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Sepsis: the hidden killer you need to know - Sepsis Trust

CareSepsis is a reaction to infection in which the body attacks its own organs and tissues.

It can arise in response to any infection, but most typically a bacterial infection of the lungs, urinary tract, skin/soft tissues (arising from a bite, cut or sting or from cellulitis) or abdomen (such as a perforated bowel). If not spotted and treated quickly, sepsis can rapidly lead to organ failure and death.

The human and economic cost

Sepsis is an indiscriminate condition, claiming young and old lives alike and affecting the previously fit and healthy. Approximately six million deaths are caused by sepsis worldwide every year, but many of those could be saved by increased public awareness, education for healthcare professionals and other basic care provisions.

New data from a study commissioned by the UK Sepsis Trust and carried out by the independent York Health Economics Consortium (YHEC) has found that there are likely to be at least 260,000 cases of sepsis annually in the UK – over 100,000 more than initial projections suggested.

According to the report, the cost of sepsis is likely to be £15.6 billion every year for the UK economy, rather than the £2.5 billion previously estimated. However, government intervention to improve access to healthcare and reliability of basic care could make a huge impact, saving thousands of lives and reducing the economic burden by as much as £2.8 billion (largely through minimising indirect costs incurred by lost productivity).

Improving care in the UK

The new National Institute for Health and Care Excellence (NICE) sepsis guideline ( – published this July and building on care recommendations developed by the UK Sepsis Trust – provides best practice guidance for healthcare professionals confronted with potential cases of sepsis.

The guideline advises that sepsis be considered in any patient with an infection and that the condition should be treated with the same urgency as a possible myocardial infarction. It describes the signs and symptoms that clinicians should check for, dividing these into high and moderate risk criteria and delineating where the person should be treated. It further advises which tests to use in diagnosing sepsis and monitoring response to therapy.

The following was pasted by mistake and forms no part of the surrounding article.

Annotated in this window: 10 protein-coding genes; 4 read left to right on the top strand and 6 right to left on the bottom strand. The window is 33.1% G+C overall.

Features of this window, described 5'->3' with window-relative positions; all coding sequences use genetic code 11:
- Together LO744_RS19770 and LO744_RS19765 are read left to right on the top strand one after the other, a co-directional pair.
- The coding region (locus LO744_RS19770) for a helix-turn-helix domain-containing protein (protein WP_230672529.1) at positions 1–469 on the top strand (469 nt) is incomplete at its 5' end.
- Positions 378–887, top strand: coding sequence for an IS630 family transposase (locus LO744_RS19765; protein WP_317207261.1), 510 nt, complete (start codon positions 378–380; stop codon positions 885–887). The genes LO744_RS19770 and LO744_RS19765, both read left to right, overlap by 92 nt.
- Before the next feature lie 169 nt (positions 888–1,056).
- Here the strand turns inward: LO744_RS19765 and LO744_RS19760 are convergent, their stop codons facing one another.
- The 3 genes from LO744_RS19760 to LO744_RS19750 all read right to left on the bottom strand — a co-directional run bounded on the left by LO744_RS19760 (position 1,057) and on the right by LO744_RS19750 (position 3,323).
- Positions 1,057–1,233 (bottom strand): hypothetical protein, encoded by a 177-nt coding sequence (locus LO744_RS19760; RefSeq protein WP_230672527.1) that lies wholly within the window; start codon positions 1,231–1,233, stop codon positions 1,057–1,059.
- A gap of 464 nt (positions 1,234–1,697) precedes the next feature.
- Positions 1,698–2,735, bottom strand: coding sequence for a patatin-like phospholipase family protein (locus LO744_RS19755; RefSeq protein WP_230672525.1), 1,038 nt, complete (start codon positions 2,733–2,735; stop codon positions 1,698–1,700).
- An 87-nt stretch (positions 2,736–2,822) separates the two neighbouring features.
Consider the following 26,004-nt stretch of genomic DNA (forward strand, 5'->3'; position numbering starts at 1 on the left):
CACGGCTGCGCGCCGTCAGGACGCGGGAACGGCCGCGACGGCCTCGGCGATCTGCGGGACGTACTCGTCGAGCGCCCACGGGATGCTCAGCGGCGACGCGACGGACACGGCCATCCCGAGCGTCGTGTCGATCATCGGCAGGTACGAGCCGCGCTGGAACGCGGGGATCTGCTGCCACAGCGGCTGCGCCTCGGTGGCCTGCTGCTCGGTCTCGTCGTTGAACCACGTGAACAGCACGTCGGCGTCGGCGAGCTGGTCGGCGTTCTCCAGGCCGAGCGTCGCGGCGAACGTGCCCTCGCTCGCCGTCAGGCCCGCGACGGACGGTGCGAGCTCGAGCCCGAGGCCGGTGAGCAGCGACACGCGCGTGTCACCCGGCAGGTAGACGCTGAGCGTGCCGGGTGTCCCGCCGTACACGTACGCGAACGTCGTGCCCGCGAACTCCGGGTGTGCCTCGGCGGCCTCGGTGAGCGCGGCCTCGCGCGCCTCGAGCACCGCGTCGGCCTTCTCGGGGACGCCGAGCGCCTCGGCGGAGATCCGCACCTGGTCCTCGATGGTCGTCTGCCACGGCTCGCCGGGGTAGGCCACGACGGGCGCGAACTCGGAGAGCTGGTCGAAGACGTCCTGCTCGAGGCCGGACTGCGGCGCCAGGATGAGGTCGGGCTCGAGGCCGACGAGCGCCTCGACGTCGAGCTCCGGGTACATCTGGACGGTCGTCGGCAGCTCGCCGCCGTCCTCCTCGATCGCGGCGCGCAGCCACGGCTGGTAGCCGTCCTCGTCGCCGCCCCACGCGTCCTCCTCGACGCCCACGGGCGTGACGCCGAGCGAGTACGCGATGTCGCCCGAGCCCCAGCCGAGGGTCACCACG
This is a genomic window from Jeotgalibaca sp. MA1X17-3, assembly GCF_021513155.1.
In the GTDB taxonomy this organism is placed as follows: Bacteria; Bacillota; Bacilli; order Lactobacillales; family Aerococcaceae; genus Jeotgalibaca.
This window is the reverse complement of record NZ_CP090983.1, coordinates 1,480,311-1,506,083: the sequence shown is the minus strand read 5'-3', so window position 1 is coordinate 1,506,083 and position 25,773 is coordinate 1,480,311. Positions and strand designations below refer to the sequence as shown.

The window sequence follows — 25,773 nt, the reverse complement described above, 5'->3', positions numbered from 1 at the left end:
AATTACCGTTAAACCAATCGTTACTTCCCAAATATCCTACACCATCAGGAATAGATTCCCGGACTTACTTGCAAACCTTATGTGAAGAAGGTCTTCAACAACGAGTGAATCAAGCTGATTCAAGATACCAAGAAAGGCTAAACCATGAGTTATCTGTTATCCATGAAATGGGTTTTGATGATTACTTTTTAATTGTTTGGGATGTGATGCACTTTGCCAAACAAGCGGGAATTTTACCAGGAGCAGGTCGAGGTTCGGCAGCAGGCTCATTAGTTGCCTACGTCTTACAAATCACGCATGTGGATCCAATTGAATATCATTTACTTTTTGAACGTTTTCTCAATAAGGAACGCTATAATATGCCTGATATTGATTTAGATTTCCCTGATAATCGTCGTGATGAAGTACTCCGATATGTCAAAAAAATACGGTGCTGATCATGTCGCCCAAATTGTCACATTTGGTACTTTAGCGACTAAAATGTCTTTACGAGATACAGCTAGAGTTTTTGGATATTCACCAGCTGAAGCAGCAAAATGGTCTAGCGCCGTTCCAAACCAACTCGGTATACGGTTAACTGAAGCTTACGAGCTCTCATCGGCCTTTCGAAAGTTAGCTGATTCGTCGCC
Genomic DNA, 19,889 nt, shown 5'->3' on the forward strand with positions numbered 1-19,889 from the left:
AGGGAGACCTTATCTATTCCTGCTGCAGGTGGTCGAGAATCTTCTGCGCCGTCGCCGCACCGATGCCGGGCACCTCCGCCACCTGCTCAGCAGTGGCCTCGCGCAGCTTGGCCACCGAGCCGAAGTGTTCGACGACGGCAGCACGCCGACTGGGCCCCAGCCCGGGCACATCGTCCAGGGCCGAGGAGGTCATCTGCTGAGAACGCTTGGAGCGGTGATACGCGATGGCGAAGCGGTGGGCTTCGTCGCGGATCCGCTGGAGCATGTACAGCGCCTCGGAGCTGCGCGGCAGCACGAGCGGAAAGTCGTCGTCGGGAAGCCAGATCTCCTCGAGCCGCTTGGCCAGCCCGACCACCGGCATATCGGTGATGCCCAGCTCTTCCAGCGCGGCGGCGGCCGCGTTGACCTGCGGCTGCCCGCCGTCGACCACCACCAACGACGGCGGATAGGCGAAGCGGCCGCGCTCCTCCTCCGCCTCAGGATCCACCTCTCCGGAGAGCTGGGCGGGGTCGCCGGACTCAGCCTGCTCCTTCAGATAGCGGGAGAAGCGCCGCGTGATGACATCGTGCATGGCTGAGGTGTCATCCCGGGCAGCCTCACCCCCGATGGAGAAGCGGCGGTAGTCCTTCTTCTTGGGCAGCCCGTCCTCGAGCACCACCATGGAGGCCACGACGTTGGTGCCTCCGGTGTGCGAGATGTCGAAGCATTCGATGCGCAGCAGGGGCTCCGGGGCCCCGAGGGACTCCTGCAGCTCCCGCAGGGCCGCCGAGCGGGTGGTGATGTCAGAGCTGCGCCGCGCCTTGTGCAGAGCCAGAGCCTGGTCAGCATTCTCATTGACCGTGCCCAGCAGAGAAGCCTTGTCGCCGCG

If someone is identified in the community as being high-risk, NICE says they should be admitted to hospital urgently by ambulance. Once in hospital they should be seen by a senior doctor or nurse straight away so that treatment may be commenced. The guideline also advocates responsible use of antibiotics. Antibiotics should only be given to the sickest people: those who meet the high-risk criteria set out in the guideline, or alternatively those with a particular combination of moderate risk criteria. The UK Sepsis Trust screening tools encapsulate both patient groups under the term ‘red flag sepsis’: those patients warranting urgent intervention.

If the patient has a suspected infection and their physiology suggests that there may be complications developing, the UK Sepsis Trust screening tools work well in conjunction with the NICE guidelines to identify patients with red flag sepsis. It is important to listen to the patient and their relatives: health professionals will ignore phrases like “I’ve never seen him this ill” or “I feel like I’m going to die” at their peril.
NICE, the UK Sepsis Trust and the international Surviving Sepsis Campaign all recommend the delivery of a set of basic care elements for patients within the first hour – in the UK and in many other countries these are described by the Trust’s ‘Sepsis Six’ care bundle.